CVP is hiring a Pennsylvania Coordinator

Description Campus Vote Project (CVP) was launched in 2012 by the Fair Elections Center to expand our work on student voting issues. We work with universities, community colleges, faculty, students, and election officials to reduce barriers to student voting. CVP helps campuses institutionalize reforms that empower students with the information they need to register and vote. Position Description Campus Vote Project seeks a State Coordinator for Pennsylvania. The State Coordinator is a key member of our team. They are charged with managing and strengthening existing relationships with campus administration and faculty leadership and establishing new, lasting relationships with campuses to carry out our goals (stated below). They also supervise “Democracy Fellows”, student positions committed to carrying out democratic engagement programs on their campuses. Democracy Fellows coordinate with administration and faculty, helping organize student voter registration, voter education, and voter turnout activities. Goals of the Program: Engage campuses at an institutional level to help create nonpartisan civic engagement programs in 2018 that promote voter registration, voter education, voter turnout, and foster student leadership across the entire campus community. Provide campus administrators, faculty, and student leadership with accurate nonpartisan information on the voting process and elections through trainings, materials, and one-on-one support. Ensure campus administrators, faculty, and student leadership conduct comprehensive voter engagement programs and begin institutionalizing and cultivating a long-term culture of democratic engagement on their campuses. Implement CVP’s program with approximately 12 campus partners and 20 Democracy Fellows across Pennsylvania. Coordinate with CVP’s coalition partners also conducting nonpartisan civic engagement programs on campuses. Engage with coalition partners, make CVP materials and resources available to partners, and foster greater administrator/institutional-level engagement of...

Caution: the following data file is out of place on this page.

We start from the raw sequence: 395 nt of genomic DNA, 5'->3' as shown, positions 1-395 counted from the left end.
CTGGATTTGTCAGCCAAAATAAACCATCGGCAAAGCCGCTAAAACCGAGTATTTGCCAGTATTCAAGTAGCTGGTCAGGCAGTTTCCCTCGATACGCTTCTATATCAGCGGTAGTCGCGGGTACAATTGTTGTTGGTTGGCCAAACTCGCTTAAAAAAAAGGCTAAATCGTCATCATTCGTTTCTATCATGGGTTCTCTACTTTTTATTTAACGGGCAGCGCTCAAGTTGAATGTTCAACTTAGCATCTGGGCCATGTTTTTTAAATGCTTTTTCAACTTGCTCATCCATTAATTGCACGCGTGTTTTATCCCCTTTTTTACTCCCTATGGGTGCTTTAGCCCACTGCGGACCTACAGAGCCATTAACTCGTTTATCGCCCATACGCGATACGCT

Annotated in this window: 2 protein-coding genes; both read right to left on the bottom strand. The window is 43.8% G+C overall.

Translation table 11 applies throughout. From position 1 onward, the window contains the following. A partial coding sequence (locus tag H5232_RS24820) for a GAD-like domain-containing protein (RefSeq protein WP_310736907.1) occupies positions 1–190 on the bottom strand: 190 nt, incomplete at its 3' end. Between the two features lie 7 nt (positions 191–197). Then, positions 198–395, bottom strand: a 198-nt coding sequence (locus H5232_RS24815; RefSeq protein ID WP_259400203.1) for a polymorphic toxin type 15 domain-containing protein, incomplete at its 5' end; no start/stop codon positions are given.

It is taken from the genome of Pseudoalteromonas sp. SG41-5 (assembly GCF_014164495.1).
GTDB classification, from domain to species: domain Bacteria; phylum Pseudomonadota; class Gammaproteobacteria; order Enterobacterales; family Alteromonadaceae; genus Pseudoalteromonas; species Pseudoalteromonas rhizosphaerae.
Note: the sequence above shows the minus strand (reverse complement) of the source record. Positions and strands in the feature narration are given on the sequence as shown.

What is CVP listening to?

It’s finally summer, and you know what that means? It means more outdoor time, long hikes (watch out for ticks), laying at the beach, enjoying the AC indoors, and the perfect time to catch up on what’s happening with democracy in our country. To help you out, we compiled some podcasts focused on voting rights, civil rights, student activism, gerrymandering, and other issues around voting. Enjoy the summer and stay engaged! An interview with John Lewis, On Being with Krista Tippet Commonly known for his slogan of “good trouble,” Representative John Lewis was a student activist for the Congress of Racial Equality (CORE) and president of the Student Nonviolent Coordinating Committee (SNCC) until he lost his re-election to Stokely Carmichael (Kwame Ture). In this interview, Rep. Lewis is interviewed on his faith and its relationship to the role he played in the Civil Rights movement. He talks about the studying and practice he and his fellow students undertook for his student activism, with the overarching theme of love and peaceful nonviolence. Quote from the Podcast: “I would say it to the young people and others sometime, ‘Don’t get in a hurry. Our struggle is not a struggle that lasts for one day, one week, one month, or one year, or one lifetime. It is an ongoing struggle.’” Voting Rights in the Courts, Constitution Daily Constitution Daily is a nonpartisan group designated by Congress to disseminate information about the Constitution. In this episode, they feature two experts from both the Heritage Foundation and Brennan Center for Justice on recent voter-related issues. They discussed various court rulings such as Shelby County...